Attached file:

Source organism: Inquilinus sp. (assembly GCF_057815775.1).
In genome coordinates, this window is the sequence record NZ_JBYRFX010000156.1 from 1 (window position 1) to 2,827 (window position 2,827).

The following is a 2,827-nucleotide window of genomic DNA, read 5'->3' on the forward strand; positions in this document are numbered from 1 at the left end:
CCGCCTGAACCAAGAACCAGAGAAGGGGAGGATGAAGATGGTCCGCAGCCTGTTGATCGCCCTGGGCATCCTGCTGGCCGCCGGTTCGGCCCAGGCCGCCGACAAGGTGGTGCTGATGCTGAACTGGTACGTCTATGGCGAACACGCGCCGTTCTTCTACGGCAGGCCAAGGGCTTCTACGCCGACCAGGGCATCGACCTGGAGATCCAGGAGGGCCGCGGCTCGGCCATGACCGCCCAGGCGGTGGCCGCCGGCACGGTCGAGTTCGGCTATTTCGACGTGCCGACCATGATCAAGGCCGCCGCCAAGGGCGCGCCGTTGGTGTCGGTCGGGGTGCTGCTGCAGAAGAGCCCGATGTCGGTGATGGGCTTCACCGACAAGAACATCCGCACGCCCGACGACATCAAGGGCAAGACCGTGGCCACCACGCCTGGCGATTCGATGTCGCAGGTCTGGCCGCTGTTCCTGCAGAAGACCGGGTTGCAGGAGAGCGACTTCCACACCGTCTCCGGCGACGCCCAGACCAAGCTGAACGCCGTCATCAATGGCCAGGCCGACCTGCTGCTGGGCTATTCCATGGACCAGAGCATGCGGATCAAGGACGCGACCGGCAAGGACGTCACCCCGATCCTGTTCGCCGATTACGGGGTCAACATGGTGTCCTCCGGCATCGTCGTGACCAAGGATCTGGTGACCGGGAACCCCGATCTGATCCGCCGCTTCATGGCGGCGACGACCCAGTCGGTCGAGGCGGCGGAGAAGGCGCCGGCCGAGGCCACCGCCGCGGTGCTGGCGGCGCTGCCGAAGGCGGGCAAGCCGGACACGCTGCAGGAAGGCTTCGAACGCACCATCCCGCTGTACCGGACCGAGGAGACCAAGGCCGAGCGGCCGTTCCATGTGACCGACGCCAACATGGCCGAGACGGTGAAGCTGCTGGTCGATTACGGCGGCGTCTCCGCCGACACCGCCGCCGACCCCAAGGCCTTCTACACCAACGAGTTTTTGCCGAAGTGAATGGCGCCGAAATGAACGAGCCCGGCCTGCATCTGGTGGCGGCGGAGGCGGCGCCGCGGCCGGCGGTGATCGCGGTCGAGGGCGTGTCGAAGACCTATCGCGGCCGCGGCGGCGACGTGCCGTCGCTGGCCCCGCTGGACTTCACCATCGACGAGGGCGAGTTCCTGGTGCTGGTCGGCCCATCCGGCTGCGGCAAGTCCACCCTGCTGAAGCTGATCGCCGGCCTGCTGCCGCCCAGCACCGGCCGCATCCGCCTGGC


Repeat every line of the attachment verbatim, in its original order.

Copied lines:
Source organism: Inquilinus sp. (assembly GCF_057815775.1).
In genome coordinates, this window is the sequence record NZ_JBYRFX010000156.1 from 1 (window position 1) to 2,827 (window position 2,827).

The following is a 2,827-nucleotide window of genomic DNA, read 5'->3' on the forward strand; positions in this document are numbered from 1 at the left end:
CCGCCTGAACCAAGAACCAGAGAAGGGGAGGATGAAGATGGTCCGCAGCCTGTTGATCGCCCTGGGCATCCTGCTGGCCGCCGGTTCGGCCCAGGCCGCCGACAAGGTGGTGCTGATGCTGAACTGGTACGTCTATGGCGAACACGCGCCGTTCTTCTACGGCAGGCCAAGGGCTTCTACGCCGACCAGGGCATCGACCTGGAGATCCAGGAGGGCCGCGGCTCGGCCATGACCGCCCAGGCGGTGGCCGCCGGCACGGTCGAGTTCGGCTATTTCGACGTGCCGACCATGATCAAGGCCGCCGCCAAGGGCGCGCCGTTGGTGTCGGTCGGGGTGCTGCTGCAGAAGAGCCCGATGTCGGTGATGGGCTTCACCGACAAGAACATCCGCACGCCCGACGACATCAAGGGCAAGACCGTGGCCACCACGCCTGGCGATTCGATGTCGCAGGTCTGGCCGCTGTTCCTGCAGAAGACCGGGTTGCAGGAGAGCGACTTCCACACCGTCTCCGGCGACGCCCAGACCAAGCTGAACGCCGTCATCAATGGCCAGGCCGACCTGCTGCTGGGCTATTCCATGGACCAGAGCATGCGGATCAAGGACGCGACCGGCAAGGACGTCACCCCGATCCTGTTCGCCGATTACGGGGTCAACATGGTGTCCTCCGGCATCGTCGTGACCAAGGATCTGGTGACCGGGAACCCCGATCTGATCCGCCGCTTCATGGCGGCGACGACCCAGTCGGTCGAGGCGGCGGAGAAGGCGCCGGCCGAGGCCACCGCCGCGGTGCTGGCGGCGCTGCCGAAGGCGGGCAAGCCGGACACGCTGCAGGAAGGCTTCGAACGCACCATCCCGCTGTACCGGACCGAGGAGACCAAGGCCGAGCGGCCGTTCCATGTGACCGACGCCAACATGGCCGAGACGGTGAAGCTGCTGGTCGATTACGGCGGCGTCTCCGCCGACACCGCCGCCGACCCCAAGGCCTTCTACACCAACGAGTTTTTGCCGAAGTGAATGGCGCCGAAATGAACGAGCCCGGCCTGCATCTGGTGGCGGCGGAGGCGGCGCCGCGGCCGGCGGTGATCGCGGTCGAGGGCGTGTCGAAGACCTATCGCGGCCGCGGCGGCGACGTGCCGTCGCTGGCCCCGCTGGACTTCACCATCGACGAGGGCGAGTTCCTGGTGCTGGTCGGCCCATCCGGCTGCGGCAAGTCCACCCTGCTGAAGCTGATCGCCGGCCTGCTGCCGCCCAGCACCGGCCGCATCCGCCTGGC